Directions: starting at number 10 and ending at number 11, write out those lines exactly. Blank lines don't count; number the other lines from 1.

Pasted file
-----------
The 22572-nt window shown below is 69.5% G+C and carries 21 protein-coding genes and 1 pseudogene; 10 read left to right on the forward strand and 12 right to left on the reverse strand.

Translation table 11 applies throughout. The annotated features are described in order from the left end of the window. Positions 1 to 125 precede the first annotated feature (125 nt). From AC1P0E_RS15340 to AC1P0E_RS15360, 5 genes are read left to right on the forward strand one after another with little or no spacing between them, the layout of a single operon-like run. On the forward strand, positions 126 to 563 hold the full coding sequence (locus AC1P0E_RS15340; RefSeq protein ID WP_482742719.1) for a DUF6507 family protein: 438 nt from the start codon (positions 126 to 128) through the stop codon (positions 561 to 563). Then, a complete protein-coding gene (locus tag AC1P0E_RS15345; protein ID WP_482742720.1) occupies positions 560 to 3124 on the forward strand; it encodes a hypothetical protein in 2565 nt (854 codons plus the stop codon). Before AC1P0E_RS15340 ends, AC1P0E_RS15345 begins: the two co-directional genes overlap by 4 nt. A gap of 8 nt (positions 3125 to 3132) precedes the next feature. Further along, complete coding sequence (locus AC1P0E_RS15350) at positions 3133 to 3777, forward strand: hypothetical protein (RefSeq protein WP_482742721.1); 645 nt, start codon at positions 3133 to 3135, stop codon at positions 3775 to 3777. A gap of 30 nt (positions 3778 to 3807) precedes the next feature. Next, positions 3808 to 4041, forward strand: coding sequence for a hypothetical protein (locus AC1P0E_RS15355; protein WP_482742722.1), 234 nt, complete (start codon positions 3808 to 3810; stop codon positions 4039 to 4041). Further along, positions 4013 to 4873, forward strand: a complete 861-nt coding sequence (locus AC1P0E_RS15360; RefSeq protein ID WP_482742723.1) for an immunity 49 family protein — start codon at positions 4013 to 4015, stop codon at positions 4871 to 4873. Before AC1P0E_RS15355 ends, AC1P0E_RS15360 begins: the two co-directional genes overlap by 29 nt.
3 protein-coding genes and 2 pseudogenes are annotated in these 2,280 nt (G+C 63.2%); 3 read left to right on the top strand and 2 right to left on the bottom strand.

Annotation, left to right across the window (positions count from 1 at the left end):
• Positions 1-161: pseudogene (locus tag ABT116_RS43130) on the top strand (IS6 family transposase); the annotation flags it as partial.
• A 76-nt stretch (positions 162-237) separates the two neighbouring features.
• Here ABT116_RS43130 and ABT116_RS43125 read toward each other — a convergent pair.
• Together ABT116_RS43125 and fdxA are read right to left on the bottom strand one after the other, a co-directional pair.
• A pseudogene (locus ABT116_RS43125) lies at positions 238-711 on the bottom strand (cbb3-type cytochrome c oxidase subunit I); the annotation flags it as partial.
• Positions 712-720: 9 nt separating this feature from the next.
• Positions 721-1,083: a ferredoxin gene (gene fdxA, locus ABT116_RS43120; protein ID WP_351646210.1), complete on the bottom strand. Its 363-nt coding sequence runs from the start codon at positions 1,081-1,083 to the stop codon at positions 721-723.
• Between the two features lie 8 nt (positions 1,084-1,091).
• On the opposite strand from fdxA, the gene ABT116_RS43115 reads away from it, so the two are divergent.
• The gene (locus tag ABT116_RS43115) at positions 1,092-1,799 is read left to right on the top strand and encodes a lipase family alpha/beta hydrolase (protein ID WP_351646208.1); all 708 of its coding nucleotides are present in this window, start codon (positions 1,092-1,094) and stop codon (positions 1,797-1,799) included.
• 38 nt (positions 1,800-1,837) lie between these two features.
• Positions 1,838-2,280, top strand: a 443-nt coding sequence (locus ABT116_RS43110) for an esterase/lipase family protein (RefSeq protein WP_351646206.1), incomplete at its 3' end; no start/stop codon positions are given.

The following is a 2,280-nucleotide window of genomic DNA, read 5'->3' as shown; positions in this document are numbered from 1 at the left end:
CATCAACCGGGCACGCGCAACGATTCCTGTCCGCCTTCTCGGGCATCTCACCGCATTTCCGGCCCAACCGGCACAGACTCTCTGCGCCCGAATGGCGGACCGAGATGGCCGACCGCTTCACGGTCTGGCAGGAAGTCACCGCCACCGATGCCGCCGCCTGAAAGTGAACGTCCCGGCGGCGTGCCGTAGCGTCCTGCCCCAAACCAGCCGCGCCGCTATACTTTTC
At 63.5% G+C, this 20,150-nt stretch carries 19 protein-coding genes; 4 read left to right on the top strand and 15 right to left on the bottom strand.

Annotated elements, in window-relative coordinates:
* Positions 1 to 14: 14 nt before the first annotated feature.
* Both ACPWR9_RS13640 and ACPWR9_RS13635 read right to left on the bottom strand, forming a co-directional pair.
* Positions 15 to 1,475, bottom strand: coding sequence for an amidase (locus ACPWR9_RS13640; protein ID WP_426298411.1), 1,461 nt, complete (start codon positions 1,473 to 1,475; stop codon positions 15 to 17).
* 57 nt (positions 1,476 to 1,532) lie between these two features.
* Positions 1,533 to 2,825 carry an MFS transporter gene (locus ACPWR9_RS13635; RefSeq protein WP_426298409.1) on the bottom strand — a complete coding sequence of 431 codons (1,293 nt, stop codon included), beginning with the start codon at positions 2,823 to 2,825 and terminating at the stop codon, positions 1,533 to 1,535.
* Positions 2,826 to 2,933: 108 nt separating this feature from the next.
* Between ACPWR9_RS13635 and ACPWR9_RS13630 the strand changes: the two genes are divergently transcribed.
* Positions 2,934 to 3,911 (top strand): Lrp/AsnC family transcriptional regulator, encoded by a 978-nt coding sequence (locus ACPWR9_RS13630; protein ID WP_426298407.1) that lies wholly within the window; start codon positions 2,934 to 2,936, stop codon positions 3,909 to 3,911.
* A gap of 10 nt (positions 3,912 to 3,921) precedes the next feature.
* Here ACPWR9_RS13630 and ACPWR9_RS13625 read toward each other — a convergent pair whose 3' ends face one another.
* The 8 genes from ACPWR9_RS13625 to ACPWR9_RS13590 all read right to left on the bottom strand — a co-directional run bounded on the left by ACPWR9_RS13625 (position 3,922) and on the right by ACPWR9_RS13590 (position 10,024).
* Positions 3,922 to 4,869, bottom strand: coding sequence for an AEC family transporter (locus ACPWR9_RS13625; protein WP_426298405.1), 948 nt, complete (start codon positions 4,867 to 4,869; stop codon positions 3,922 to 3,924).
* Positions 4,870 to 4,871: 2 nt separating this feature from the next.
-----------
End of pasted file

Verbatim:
• Positions 712-720: 9 nt separating this feature from the next.
• Positions 721-1,083: a ferredoxin gene (gene fdxA, locus ABT116_RS43120; protein ID WP_351646210.1), complete on the bottom strand. Its 363-nt coding sequence runs from the start codon at positions 1,081-1,083 to the stop codon at positions 721-723.